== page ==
Watching The Matrix Resurrections

“The Matrix Resurrections” was released just over a month after Facebook rebranded itself to Meta. Understandably, the word “Metaverse” has been in the news quite a bit lately since the rebranding, as that is now the focus of the company - developing applications that will help bring about a persistent virtual world that will exist in parallel with this one. The conversations around how realistic, interesting, secure, “real” the Metaverse (or just lowercase metaverse) will be, are versions of conversations we’ve been having for a long time, and the first Matrix movie encapsulated them in a stunning cultural product. With this first movie as part of our cultural endowment, The Matrix Resurrections just seems like a complete waste of time.

The first Matrix movie plays a lot with the word “real”, almost to the point of the word losing its meaning. Does the word refer to the contents of human experience or to what exists independently outside of that experience? If all we have is our experience, how can we ever have knowledge of anything outside of it? And, of course, if technology advances to the point that it can make a brain in a vat believe it’s a human being “interacting with the world”, then how do we know that this hasn’t happened already? In the first movie, Cypher expresses the point of view that there is no difference between brains in vats brains in the world, saying that “the Matrix can be more real than this world.”

The Matrix gave us a concise shorthand to refer to these ideas without having to have studied philosophy. And as a result, these ideas have followed us for the last 20 years and informed conversations about the Internet, virtual reality, online communities, artificial intelligence, and other similar topics.

In those of us who grew up with the movie, it inspired a profound anticipation for the new world that seemed just around the corner. It made us believe that with the Internet anything was possible, that we would find others like us somewhere in that wilderness. My fondness for that movie and the way that it made me feel probably has a lot to do with how old I was when I first watched it. At that time, having no experience, every experience was meaningful to my hormone-addled brain. Now, I have to work a little harder to find meaning and excitement in things.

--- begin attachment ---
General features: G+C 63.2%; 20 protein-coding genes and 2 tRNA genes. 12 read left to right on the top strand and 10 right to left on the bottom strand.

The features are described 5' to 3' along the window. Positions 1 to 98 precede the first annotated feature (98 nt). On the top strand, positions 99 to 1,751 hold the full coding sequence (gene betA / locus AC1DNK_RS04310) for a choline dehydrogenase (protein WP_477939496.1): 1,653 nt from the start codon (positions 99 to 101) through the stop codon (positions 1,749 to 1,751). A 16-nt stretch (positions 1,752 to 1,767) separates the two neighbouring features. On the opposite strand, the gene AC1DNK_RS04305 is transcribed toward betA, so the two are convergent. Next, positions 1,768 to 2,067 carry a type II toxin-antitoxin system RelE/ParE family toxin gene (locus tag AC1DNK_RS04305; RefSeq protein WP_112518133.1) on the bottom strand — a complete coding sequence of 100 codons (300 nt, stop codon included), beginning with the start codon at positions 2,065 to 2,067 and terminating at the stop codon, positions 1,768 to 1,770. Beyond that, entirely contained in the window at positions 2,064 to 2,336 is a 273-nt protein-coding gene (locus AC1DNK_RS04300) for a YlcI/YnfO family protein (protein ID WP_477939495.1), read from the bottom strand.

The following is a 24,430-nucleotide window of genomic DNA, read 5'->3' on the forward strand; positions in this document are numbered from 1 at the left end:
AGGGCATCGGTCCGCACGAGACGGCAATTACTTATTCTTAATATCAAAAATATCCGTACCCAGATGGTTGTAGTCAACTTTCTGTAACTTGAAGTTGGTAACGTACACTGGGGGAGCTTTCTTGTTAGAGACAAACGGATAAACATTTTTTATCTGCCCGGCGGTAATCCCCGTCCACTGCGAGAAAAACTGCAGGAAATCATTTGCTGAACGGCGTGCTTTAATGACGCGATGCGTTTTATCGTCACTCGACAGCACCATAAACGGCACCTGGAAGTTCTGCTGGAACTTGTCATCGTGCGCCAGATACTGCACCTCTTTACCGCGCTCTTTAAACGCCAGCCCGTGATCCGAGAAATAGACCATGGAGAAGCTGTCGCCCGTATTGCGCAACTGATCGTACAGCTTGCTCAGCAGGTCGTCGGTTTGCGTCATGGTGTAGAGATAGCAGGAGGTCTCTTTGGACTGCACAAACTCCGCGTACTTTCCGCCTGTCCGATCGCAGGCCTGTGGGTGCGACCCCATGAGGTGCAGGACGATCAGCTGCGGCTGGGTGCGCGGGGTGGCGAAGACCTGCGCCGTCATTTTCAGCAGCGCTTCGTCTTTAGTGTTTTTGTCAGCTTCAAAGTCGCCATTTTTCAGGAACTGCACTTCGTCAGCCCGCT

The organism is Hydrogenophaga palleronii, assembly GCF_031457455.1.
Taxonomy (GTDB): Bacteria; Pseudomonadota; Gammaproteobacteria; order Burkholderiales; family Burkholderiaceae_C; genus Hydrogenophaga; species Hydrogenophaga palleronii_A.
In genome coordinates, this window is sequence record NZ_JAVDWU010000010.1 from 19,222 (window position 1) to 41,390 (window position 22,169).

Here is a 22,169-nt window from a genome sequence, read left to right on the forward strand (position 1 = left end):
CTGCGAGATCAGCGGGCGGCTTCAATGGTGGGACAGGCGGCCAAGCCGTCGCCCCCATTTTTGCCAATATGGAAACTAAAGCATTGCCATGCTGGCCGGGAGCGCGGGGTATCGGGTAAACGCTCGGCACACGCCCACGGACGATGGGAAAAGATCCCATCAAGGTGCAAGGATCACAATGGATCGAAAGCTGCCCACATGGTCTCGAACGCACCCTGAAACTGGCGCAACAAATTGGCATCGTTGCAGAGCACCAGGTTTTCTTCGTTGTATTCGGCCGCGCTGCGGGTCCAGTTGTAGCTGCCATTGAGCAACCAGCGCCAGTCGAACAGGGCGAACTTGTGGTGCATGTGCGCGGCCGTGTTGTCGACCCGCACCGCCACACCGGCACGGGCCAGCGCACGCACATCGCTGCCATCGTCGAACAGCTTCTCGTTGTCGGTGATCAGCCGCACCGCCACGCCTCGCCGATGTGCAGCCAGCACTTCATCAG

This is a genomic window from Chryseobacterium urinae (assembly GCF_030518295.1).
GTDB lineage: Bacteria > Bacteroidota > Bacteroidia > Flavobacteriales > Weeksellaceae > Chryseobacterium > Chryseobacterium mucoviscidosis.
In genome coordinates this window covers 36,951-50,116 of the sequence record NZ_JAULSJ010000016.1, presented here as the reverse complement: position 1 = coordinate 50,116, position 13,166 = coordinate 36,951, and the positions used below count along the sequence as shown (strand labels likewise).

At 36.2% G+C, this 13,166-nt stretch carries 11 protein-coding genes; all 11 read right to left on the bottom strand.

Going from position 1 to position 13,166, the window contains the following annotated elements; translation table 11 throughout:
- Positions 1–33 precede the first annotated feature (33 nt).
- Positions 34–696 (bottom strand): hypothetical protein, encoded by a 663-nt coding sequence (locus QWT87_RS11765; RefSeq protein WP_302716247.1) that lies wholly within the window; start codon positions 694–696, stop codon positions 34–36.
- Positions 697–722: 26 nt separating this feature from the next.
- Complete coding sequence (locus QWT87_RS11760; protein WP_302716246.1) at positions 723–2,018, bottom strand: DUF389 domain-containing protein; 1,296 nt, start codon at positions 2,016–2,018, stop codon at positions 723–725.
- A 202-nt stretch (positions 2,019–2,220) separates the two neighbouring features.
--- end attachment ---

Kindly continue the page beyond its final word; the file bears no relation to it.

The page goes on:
And yet, I don’t think I’m being unfair when I say that The Matrix Resurrections didn’t ask any new questions. Frankly, it seemed to me like a ball of Matrix trilogy references like so many bones thrown to the fanbase, all wrapped in a love story with some heist elements thrown in. Not that important.

What questions could this movie have asked that would guide us into the next 20 years, the way The Matrix has guided us until now? It’s not clear to me. Development of the metaverse ultimately leads us to the Matrix anyway, so the most essential questions are, as always, about the meaning and significance of what is real. And these are the focus of the first movie. So setting aside the financial consideration (which may be the most important one), I wonder if there is any reason at all to make a fourth. In terms of cultural contributions, The Matrix Resurrections adds nothing other than a reminder that no art is safe from the capitalist meat grinder.

None of this is to say that making films about the future is easy. As I mentioned a while ago, there exists a viewpoint that the COVID-19 pandemic just accelerated the future that we would arrive at anyway. Ubiquitous Internet, drone delivery, advances in AI, gene therapy, perhaps some version of the metaverse, are already redefining how people live and work and will continue to do so. With such abundant innovation as we have today, it’s getting harder and harder to predict the future. As Hubertus Bigend says in William Gibson’s Pattern Recognition:

We have no idea, now, of who or what the inhabitants of our future might be. In that sense, we have no future. Not in the sense that our grandparents had a future, or thought they did. Fully imagined cultural futures were the luxury of another day, one in which ‘now’ was of some greater duration…For us, of course, things can change so abruptly, so violently, so profoundly, that futures like our grandparents’ have insufficient ‘now’ to stand on. We have no future because our present is too volatile…we have only risk management. The spinning of the given moment’s scenarios. Pattern recognition.”

With a “now” that is changing so rapidly, science fiction can become untethered from the present. Instead of a tool that forces us to confront the future we’re creating, it becomes “merely” a good story. It’s too bad that The Matrix Resurrections doesn’t even give us that.

© 2024. Ilya Meerovich